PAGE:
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Affectionately known as “snow monkeys”, Nagano’s most famous furry residents are in fact Japanese macaques, often referred to as “nihonzaru”. Macaques are highly intelligent and social primates, forming strong bonds through their lives. Females in particular are very family-oriented, spending a significant amount of time with their mothers, sisters, and aunties.

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Social bonds are established and strengthened (in part) through the endless grooming that the monkeys engage in. When you visit the park you will quickly notice that grooming is a time-consuming part of each monkeys’ day, something which you need to engage in if you want to succeed. Family members will groom each other and come mating season, males and females who interested in each other will do the same – an important step in selecting a mate.

Mating season

Reaching sexual maturity from 5 to 6 years of age (males) and 4 to 5 years of age (female), the macaque mating season comes around each autumn through October and November and into December, just before the first snow of winter.


During mate season, males will stand straighter than usual and flex their monkey muscles, intentionally pumping them up to seem more masculine and tough. Females signal to the males they are interested, inviting them to mount. Through mating season, the monkeys will mate with multiple partners, with males higher in the hierarchy being more popular and desirable for potential female mates.  Just like us humans, some males aren’t in demand and go ignored, or even actively avoided, by females.

Snow monkey mothers and children

Pregnancy and Babies

Females are pregnant through the cold and snow of winter. Recent research suggests that the females wanting to become pregnant and those which already, spend the longest time in the hot spring as a form of stress release which aids pregnancy.

snow monkeys in bath snow

Spring – late April to late June – is the birthing season for the snow monkeys. Pregnancy lasts an average of 173 days with females giving birth to one baby every other year. The newborns are tiny – measuring a mere 15 to 20 cms – and cling to their mothers, who are understandably very protective of their new bubs.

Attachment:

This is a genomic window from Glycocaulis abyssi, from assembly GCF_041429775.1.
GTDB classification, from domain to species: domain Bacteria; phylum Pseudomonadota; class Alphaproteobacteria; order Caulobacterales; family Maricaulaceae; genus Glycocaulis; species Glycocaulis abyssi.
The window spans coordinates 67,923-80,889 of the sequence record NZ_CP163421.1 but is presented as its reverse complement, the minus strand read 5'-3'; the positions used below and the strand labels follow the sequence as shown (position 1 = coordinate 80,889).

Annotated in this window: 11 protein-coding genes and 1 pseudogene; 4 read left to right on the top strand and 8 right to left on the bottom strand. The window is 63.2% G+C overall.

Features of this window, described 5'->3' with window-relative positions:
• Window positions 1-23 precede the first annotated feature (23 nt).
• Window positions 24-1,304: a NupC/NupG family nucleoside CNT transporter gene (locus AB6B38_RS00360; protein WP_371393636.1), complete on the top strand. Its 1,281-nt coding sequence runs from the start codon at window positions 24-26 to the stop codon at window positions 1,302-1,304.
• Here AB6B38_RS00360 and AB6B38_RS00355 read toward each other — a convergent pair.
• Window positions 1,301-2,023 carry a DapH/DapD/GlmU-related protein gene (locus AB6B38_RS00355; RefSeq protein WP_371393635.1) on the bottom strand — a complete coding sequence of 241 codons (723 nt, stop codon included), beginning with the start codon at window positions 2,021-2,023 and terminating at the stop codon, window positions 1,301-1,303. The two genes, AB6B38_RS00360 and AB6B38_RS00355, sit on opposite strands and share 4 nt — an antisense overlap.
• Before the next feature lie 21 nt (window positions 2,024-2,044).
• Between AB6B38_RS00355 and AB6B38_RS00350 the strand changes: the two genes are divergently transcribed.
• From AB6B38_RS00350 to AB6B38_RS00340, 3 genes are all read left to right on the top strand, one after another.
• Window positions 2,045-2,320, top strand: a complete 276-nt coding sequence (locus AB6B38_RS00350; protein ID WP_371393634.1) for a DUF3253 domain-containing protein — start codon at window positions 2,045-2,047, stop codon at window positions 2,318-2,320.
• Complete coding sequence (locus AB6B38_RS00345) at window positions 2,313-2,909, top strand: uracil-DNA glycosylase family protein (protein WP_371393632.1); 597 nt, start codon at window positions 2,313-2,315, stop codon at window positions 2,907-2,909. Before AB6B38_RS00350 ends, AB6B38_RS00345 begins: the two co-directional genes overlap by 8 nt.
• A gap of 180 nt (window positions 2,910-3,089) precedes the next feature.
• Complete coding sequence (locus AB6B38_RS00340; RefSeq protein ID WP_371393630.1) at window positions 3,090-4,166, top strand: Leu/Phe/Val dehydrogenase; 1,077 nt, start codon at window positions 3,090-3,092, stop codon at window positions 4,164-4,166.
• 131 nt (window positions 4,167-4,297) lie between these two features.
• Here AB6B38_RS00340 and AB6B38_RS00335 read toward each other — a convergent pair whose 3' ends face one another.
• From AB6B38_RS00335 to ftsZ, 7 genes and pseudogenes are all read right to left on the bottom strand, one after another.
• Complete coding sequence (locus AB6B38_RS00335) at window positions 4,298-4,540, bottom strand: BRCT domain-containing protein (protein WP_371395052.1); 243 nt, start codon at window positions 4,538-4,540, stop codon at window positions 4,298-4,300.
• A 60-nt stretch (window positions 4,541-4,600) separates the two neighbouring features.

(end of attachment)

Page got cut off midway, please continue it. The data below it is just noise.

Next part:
Photo19Mother and baby monkey

Suckling milk quickly strengthens the babies and before long – literally within 3 to 4 weeks – the little ones are taking their first clumsy steps around the park. These first steps are understandably awkward, with the babies regularly stumbling over rocks and falling-out of small shrubs as they attempt to climb.  Within 2 to 3 months the little ones are fully mobile and are drawn to each other, forming adorable baby gangs.

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While they will still suckle from their mothers it is at this time that the babies will start to become interest in food and begin foraging for themselves – at first mimicking the older monkeys, regularly gnawing on less than edible items.

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After the fourth month the baby snow monkeys will be growing bigger and bigger and become too heavy to cling to their mothers underside. At this point the little ones start to ride on their mother’s back, staying affectionately close to their mums for a long time to come.

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If you want to see each year’s babies at their most adorable, spring and summer – from late April until September – are the best times to visit the Snow Monkey Park as the bubs are born, emerge in the park, and quickly gain their confidence to tackle their new world with clumsy enthusiasm and endless curiosity.

Photogenic snow monkey